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Youngstown Council will Consider Repealing and Replacing Various Laws - The Vindicator


City council will consider legislation Wednesday to repeal and replace the property-maintenance code and laws regarding demolition and unsafe buildings, but little actually will change, city officials say.

The new laws are similar to the current ones but are being done to streamline policies and have them in one location, Mayor John A. McNally said.

“The goal is more clarity for the public and the city officials who are responsible for enforcing them,” he said.

The “substance hasn’t really changed,” said Nicole Billec, an assistant city law director. “We had the authority to enforce these laws, but we’re making the ordinances more clear and concise.”

Councilwoman Annie Gillam, D-1st, said having city laws on these issues “all over the place” isn’t effective.

“Having them together will make it easier for everyone to find everything,” she said. “It puts it all in a neat package.”

There are additional pieces of legislation that will result in changes to city law.

For example, council will consider an ordinance that allows the city to fine residents with grass or weeds grown in excess of 6 inches, rather than the current 8-inch limit. The proposal also states those limits are enforced only between April 1 and Oct. 31.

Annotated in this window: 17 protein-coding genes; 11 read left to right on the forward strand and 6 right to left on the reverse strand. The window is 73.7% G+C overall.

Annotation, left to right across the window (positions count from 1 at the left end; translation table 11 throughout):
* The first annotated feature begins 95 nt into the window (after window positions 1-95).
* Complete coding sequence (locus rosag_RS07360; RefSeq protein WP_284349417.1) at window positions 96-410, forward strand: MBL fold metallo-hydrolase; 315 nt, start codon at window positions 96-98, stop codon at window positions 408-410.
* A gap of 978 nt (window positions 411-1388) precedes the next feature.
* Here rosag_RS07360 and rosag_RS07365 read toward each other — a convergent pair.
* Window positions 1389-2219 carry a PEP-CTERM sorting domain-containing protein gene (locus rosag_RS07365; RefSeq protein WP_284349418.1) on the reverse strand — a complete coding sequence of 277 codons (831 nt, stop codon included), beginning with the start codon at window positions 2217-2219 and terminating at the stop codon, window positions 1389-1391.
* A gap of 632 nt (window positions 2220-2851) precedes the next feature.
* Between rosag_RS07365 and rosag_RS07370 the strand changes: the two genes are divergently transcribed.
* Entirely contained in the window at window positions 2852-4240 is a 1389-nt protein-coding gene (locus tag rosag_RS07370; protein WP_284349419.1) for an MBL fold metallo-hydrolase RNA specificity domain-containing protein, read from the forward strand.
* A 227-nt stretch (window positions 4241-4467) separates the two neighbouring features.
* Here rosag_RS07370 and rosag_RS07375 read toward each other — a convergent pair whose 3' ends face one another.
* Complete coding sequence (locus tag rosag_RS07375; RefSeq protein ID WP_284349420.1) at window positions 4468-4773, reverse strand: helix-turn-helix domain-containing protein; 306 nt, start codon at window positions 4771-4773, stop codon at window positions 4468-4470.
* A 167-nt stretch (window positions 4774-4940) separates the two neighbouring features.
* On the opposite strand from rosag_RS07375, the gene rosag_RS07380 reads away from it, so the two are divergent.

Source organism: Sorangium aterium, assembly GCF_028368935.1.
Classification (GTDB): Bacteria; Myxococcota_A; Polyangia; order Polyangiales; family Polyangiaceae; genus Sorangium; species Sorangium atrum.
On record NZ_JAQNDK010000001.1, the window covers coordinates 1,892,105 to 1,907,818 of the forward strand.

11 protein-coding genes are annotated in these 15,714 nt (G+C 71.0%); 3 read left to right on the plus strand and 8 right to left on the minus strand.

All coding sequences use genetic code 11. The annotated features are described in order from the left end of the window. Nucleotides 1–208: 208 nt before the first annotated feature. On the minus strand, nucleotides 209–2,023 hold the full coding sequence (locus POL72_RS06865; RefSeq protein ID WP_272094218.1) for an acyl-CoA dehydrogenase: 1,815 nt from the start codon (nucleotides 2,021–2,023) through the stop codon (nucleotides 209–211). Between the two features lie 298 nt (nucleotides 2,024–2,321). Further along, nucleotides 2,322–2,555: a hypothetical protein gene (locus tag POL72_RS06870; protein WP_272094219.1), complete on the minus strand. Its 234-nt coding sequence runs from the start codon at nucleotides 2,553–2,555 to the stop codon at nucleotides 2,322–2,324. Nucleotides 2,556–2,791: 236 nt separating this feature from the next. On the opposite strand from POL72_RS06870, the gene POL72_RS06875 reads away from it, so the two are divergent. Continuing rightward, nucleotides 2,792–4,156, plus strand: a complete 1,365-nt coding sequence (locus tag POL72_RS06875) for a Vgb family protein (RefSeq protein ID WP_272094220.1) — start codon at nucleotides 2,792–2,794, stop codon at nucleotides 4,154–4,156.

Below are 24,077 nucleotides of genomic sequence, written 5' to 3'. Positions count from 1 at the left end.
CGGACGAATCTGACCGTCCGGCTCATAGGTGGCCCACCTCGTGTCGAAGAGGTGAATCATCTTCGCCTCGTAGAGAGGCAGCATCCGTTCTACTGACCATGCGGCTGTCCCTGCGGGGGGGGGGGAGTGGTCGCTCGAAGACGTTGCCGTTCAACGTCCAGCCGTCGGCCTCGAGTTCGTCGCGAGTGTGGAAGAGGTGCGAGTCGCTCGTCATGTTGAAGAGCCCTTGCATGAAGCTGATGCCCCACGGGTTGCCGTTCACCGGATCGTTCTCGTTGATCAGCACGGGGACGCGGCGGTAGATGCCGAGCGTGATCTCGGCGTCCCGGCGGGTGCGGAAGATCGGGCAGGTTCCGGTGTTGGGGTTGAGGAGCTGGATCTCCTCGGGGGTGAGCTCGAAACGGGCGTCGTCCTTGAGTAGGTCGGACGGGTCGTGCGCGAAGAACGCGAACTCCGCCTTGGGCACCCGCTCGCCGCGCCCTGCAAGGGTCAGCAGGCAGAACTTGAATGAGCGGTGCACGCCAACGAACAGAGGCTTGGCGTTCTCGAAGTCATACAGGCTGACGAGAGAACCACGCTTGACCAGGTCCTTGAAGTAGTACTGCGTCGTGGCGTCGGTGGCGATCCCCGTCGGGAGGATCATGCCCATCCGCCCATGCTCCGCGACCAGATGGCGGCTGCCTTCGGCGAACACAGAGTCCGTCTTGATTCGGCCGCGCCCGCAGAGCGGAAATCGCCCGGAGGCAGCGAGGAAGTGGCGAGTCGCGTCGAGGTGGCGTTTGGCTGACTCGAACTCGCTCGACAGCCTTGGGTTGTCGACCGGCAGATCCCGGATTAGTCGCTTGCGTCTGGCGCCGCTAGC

Proposals also are more specific on permitting agencies hired by the city to collect on demolition costs, property-maintenance violations and grass cutting, Billec said.

Earlier this month, the city hired Millstone and Kannesohn, a Liberty law firm, to handle notices and collections for those items as well as lot cleanups, boarding building services and delinquent water bills.

To go along with that, the administration is asking city council to allow the board of control to enter into a $102,168 annual contract, starting April 15, with the Youngstown Neighborhood Development Corp. to supervise a new program to have about 20 low-income people, between age 18 and 24, cut grass, clean debris and illegal dumping sites, do light landscaping and board up vacant structures.

The city plans to purchase about $175,000 in equipment, including pickup trucks, lawn mowers and weed whackers, for those hired through the Mahoning and Columbiana Training Association, McNally said. MCTA is the administrative and fiscal agent for Federal Workforce Investment Act funds; the association will pay the workers with federal grant money.

The work would be done between June 1 and Aug. 15, he said.

“We’re working with MCTA to put young people to work and give them job training and experience,” McNally said.

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